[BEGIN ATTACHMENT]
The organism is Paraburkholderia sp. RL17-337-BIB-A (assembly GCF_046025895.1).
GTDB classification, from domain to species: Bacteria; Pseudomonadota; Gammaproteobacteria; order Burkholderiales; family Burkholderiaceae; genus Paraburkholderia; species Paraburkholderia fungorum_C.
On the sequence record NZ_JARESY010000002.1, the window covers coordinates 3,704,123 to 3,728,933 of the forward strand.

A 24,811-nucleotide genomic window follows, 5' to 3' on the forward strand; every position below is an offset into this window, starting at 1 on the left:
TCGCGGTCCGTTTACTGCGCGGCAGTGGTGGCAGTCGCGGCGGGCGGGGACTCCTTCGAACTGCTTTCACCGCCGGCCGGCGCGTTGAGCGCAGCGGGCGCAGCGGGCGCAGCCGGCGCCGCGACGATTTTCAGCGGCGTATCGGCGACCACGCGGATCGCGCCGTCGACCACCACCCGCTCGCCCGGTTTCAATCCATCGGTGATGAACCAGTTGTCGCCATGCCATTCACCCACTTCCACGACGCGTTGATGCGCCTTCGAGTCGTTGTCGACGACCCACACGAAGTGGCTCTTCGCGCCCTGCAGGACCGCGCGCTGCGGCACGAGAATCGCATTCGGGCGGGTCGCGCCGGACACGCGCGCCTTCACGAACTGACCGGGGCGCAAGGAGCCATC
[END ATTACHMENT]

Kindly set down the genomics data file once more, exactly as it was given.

The organism is Paraburkholderia sp. RL17-337-BIB-A (assembly GCF_046025895.1).
GTDB classification, from domain to species: Bacteria; Pseudomonadota; Gammaproteobacteria; order Burkholderiales; family Burkholderiaceae; genus Paraburkholderia; species Paraburkholderia fungorum_C.
On the sequence record NZ_JARESY010000002.1, the window covers coordinates 3,704,123 to 3,728,933 of the forward strand.

A 24,811-nucleotide genomic window follows, 5' to 3' on the forward strand; every position below is an offset into this window, starting at 1 on the left:
TCGCGGTCCGTTTACTGCGCGGCAGTGGTGGCAGTCGCGGCGGGCGGGGACTCCTTCGAACTGCTTTCACCGCCGGCCGGCGCGTTGAGCGCAGCGGGCGCAGCGGGCGCAGCCGGCGCCGCGACGATTTTCAGCGGCGTATCGGCGACCACGCGGATCGCGCCGTCGACCACCACCCGCTCGCCCGGTTTCAATCCATCGGTGATGAACCAGTTGTCGCCATGCCATTCACCCACTTCCACGACGCGTTGATGCGCCTTCGAGTCGTTGTCGACGACCCACACGAAGTGGCTCTTCGCGCCCTGCAGGACCGCGCGCTGCGGCACGAGAATCGCATTCGGGCGGGTCGCGCCGGACACGCGCGCCTTCACGAACTGACCGGGGCGCAAGGAGCCATC